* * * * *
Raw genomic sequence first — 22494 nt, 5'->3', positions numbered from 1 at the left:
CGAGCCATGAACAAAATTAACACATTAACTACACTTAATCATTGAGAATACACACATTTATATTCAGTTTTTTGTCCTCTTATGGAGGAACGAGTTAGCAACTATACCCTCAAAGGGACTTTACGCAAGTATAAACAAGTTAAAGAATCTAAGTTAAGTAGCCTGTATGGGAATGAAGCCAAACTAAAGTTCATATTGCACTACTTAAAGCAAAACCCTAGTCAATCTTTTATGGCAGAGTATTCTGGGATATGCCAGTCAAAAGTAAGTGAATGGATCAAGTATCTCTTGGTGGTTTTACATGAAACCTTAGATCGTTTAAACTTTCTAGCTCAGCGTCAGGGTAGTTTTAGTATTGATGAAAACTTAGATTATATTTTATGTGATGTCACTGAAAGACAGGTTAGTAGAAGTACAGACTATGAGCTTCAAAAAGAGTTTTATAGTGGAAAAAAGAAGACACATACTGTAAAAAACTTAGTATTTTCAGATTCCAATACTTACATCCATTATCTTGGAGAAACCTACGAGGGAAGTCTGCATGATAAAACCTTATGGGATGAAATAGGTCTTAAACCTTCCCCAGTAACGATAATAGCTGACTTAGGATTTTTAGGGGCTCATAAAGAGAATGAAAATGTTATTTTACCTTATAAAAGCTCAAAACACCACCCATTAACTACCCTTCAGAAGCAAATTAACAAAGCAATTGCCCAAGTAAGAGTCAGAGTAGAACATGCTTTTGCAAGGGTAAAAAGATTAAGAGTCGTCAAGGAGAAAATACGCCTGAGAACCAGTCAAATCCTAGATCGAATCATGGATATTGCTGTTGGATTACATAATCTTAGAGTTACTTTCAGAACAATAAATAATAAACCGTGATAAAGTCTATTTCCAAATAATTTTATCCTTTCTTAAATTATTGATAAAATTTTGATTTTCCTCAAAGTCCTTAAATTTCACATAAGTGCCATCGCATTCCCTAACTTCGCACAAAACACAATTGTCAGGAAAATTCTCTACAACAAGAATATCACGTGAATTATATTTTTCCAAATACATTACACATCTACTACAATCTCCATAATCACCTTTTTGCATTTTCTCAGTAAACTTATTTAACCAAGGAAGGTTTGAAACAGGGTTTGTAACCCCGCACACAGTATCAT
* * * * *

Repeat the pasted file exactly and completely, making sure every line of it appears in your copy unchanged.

Raw genomic sequence first — 22494 nt, 5'->3', positions numbered from 1 at the left:
CGAGCCATGAACAAAATTAACACATTAACTACACTTAATCATTGAGAATACACACATTTATATTCAGTTTTTTGTCCTCTTATGGAGGAACGAGTTAGCAACTATACCCTCAAAGGGACTTTACGCAAGTATAAACAAGTTAAAGAATCTAAGTTAAGTAGCCTGTATGGGAATGAAGCCAAACTAAAGTTCATATTGCACTACTTAAAGCAAAACCCTAGTCAATCTTTTATGGCAGAGTATTCTGGGATATGCCAGTCAAAAGTAAGTGAATGGATCAAGTATCTCTTGGTGGTTTTACATGAAACCTTAGATCGTTTAAACTTTCTAGCTCAGCGTCAGGGTAGTTTTAGTATTGATGAAAACTTAGATTATATTTTATGTGATGTCACTGAAAGACAGGTTAGTAGAAGTACAGACTATGAGCTTCAAAAAGAGTTTTATAGTGGAAAAAAGAAGACACATACTGTAAAAAACTTAGTATTTTCAGATTCCAATACTTACATCCATTATCTTGGAGAAACCTACGAGGGAAGTCTGCATGATAAAACCTTATGGGATGAAATAGGTCTTAAACCTTCCCCAGTAACGATAATAGCTGACTTAGGATTTTTAGGGGCTCATAAAGAGAATGAAAATGTTATTTTACCTTATAAAAGCTCAAAACACCACCCATTAACTACCCTTCAGAAGCAAATTAACAAAGCAATTGCCCAAGTAAGAGTCAGAGTAGAACATGCTTTTGCAAGGGTAAAAAGATTAAGAGTCGTCAAGGAGAAAATACGCCTGAGAACCAGTCAAATCCTAGATCGAATCATGGATATTGCTGTTGGATTACATAATCTTAGAGTTACTTTCAGAACAATAAATAATAAACCGTGATAAAGTCTATTTCCAAATAATTTTATCCTTTCTTAAATTATTGATAAAATTTTGATTTTCCTCAAAGTCCTTAAATTTCACATAAGTGCCATCGCATTCCCTAACTTCGCACAAAACACAATTGTCAGGAAAATTCTCTACAACAAGAATATCACGTGAATTATATTTTTCCAAATACATTACACATCTACTACAATCTCCATAATCACCTTTTTGCATTTTCTCAGTAAACTTATTTAACCAAGGAAGGTTTGAAACAGGGTTTGTAACCCCGCACACAGTATCAT